#catwalking – American movement to treat cats like dogs
There may be a bit of a trend developing amongst cat owners (cat guardians) regarding walking your cat on a leash. The Times newspaper says that the champion of a growing American movement with the hashtag #catwalking has called on cat owners to treat their pets more like dogs.
This person, the champion of the catwalking movement, is David Grimm. He is the deputy editor of Science magazine and author of Citizen Canine: Our Evolving Relationship with Cats and Dogs.
David has been walking his cats Jasper and Jezebel on a leash for 13 years. He is very keen on giving his cats the best possible experience. As he lives in an 800 ft.² apartment in the heart of Baltimore he decided to walk them on a leash which gets them outside safely.
He said, writing in The New York Times:
“We need to start walking cats. I’m not saying that you should put your cat on a leash like we did. They don’t like you telling them where to go. But we should let our cats outside for 30 to 60 minutes a day to rove yards, stroll sidewalks and disappear into shrubbery. We should pick them up when they head for the street. We should whistle or clap when they begin stalking a bird. And we should have a bag of treats ready when it’s time to call them back indoors.”
Mr Graham’s objectives are laudable. I love his attitude. The problem, and I know that he understands this, is that it is almost impossible with respect to 99% of domestic cats to train them to walk on a leash. They are not built for the task. It is not in their DNA because they are individuals and solitary animals and they are not pack animals. And humans are just as resistant! I mean they are unwilling to walk their cat on a leash.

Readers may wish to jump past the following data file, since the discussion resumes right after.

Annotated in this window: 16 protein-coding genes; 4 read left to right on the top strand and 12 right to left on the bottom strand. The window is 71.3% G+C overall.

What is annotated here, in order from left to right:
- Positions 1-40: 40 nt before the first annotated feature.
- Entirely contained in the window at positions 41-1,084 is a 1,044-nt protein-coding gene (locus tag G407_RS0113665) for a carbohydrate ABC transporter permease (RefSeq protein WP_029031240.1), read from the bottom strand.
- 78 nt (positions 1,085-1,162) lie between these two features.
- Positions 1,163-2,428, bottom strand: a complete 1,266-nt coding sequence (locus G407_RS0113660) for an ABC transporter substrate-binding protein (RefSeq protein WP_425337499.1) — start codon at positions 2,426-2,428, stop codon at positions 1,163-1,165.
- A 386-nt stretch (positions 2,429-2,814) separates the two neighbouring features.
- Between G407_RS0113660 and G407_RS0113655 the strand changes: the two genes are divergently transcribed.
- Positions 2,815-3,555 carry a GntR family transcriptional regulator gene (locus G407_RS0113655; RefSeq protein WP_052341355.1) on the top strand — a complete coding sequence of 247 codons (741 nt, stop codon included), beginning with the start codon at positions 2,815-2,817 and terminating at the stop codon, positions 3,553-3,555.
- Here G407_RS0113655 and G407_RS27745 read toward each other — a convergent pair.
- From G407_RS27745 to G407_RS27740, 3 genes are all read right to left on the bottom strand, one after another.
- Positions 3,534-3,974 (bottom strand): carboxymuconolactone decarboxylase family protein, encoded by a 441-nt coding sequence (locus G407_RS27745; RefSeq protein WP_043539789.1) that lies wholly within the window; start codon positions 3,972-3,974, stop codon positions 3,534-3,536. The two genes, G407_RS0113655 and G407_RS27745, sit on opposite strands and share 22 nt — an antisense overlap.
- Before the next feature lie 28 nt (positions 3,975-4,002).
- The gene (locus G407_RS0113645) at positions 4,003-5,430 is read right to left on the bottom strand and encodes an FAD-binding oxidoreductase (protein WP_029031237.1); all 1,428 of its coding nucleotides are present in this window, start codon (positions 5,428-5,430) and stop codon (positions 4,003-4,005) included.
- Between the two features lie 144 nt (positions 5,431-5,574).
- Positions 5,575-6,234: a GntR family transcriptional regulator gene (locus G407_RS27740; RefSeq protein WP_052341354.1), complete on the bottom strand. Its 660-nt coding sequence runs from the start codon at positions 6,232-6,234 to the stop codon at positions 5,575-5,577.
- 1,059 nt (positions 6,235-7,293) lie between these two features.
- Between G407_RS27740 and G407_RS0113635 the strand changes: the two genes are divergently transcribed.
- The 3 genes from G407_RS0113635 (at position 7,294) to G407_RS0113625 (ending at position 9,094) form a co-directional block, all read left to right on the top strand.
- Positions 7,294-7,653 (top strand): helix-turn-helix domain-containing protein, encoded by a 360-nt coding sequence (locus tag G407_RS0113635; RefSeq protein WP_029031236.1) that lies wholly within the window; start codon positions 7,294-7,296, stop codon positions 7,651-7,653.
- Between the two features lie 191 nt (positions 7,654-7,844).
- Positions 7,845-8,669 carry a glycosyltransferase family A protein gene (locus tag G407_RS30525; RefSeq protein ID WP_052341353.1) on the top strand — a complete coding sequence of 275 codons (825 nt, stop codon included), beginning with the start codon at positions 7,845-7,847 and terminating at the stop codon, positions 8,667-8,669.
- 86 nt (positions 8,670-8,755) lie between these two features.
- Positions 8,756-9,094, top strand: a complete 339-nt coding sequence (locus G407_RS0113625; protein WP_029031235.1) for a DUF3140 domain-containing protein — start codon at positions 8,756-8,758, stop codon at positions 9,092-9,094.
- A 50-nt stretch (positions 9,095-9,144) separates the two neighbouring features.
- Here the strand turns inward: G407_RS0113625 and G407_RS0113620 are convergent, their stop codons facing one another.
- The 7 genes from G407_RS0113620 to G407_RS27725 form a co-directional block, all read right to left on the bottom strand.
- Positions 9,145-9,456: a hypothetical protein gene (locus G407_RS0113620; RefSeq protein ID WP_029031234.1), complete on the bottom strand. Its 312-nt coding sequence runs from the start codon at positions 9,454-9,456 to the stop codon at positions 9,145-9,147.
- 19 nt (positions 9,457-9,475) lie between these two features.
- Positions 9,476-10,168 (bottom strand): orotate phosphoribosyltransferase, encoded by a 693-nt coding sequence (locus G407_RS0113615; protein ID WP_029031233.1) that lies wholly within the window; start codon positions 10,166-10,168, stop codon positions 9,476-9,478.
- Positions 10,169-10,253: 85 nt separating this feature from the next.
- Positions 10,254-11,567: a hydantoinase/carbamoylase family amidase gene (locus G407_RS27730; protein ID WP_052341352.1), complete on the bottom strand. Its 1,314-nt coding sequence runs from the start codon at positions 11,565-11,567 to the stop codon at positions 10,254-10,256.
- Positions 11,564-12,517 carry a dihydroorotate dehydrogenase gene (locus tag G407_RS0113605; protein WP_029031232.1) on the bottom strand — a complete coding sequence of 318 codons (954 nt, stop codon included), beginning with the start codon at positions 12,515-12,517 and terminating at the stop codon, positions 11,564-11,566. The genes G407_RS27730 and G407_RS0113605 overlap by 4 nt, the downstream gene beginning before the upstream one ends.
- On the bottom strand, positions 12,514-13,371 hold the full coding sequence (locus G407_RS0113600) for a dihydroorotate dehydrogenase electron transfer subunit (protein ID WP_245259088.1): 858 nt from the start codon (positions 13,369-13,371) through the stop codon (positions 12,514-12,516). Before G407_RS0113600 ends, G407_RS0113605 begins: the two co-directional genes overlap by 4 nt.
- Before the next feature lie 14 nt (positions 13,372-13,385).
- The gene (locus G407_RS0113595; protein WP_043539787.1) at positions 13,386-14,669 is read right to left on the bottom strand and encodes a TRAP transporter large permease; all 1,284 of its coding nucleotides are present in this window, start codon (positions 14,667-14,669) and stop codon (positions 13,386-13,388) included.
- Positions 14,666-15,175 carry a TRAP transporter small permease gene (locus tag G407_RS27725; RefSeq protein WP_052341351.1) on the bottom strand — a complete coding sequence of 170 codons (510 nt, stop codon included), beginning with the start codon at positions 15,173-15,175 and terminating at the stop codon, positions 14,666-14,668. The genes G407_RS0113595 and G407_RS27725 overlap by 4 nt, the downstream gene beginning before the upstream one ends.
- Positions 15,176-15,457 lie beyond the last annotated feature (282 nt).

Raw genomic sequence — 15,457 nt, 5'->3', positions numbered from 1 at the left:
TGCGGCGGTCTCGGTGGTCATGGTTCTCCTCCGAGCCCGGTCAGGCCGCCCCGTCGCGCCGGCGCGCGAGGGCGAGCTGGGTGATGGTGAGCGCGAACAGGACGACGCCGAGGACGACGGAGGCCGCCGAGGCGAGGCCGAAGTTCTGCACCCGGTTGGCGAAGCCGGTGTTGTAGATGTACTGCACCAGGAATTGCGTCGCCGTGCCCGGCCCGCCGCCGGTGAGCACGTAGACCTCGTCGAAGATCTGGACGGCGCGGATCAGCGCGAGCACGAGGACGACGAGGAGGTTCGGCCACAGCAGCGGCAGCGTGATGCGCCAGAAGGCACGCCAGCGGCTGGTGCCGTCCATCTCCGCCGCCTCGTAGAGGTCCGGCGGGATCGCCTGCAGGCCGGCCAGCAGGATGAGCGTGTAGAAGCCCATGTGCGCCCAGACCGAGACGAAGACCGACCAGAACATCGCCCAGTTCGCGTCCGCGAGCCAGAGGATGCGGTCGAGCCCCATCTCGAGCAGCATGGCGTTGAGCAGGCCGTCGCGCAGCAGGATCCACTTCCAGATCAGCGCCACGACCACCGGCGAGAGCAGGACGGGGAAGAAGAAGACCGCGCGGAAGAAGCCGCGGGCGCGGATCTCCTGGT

There are cats who could be trained to walk on a leash for a reasonably short distance or perhaps even a long distance. I have seen trekkers with their cats on a leash walking through mountain ranges. However, we see images of this but we don’t know exactly what is going on on these mountain hikes. I suspect that their cat wanders and stops and generally interrupts the flow of the walk quite dramatically.
In short, although I see the massive advantages of walking your cat on a leash, it is sadly impractical. This trend, if there is one, will not develop into a viral movement. Perhaps cat guardians should be obliged to train their cat from kitten hood to walk on a leash. But that won’t happen either. I don’t want to be too negative but I have to be practical.
Take a look at this (it can work but rarely):
The next cat is a Chausie:
The RSPCA have made a comment on this movement as well. A spokeswoman said:
“Some cats may be frightened by the experience of being on a lead. A sense of control is very important to cats and being walked on a collar or harness prevents that. If an owner feels that putting their cat on a lead would not be stressful for their pet they should introduce the experience in a slow, gradual and positive manner.”
If you want to give it a try, I would suggest that you purchase a harness which covers a minimum amount of the body of the cat. When a harness covers the torso of a cat it acts like a Thundershirt, which is a device which is designed to calm cats and dogs. It certainly works because if you put such a harness on a cat he or she will tend to fall over! He won’t walk but he may stagger a few yards. It is not that he is hurt or upset, it is simply that a ‘kitten response’ has been instigated in his brain and he becomes passive and inert.
You will certainly need a harness as opposed to a cat collar attached to a lead. This is because cats can get out of cat collars and if you take your cat outside he or she is liable to become agitated or try to escape. In fact a cat may be able to escape a harness if she panics so it should be bought wisely and of decent quality.